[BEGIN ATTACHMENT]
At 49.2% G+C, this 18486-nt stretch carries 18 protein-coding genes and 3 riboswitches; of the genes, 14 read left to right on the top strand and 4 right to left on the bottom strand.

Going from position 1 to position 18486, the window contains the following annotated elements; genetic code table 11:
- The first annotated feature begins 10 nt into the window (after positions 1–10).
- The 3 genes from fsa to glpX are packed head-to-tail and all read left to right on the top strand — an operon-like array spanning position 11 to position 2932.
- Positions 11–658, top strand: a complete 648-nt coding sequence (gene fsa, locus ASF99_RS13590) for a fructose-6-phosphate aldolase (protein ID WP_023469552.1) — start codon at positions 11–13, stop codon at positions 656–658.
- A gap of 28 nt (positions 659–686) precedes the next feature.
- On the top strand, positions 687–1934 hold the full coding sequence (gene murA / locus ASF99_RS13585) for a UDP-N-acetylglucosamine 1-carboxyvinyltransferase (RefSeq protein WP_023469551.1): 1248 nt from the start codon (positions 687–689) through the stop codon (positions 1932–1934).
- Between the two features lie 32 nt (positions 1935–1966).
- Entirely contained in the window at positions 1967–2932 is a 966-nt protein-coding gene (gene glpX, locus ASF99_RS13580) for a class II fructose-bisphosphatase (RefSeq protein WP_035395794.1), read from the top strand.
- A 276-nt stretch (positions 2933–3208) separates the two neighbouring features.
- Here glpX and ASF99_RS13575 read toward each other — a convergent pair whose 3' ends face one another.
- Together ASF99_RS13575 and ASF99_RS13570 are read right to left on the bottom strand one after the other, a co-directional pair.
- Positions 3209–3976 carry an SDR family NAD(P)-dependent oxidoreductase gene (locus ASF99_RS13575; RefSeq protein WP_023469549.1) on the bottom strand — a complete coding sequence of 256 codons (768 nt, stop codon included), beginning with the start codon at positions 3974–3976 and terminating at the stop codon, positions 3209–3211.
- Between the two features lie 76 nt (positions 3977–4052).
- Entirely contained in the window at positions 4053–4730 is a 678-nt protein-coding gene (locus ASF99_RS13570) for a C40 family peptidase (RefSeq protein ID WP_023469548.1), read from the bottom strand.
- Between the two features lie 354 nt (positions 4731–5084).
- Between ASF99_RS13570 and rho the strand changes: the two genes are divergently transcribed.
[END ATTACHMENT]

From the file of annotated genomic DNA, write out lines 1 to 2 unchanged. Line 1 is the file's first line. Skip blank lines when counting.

At 49.2% G+C, this 18486-nt stretch carries 18 protein-coding genes and 3 riboswitches; of the genes, 14 read left to right on the top strand and 4 right to left on the bottom strand.

Going from position 1 to position 18486, the window contains the following annotated elements; genetic code table 11: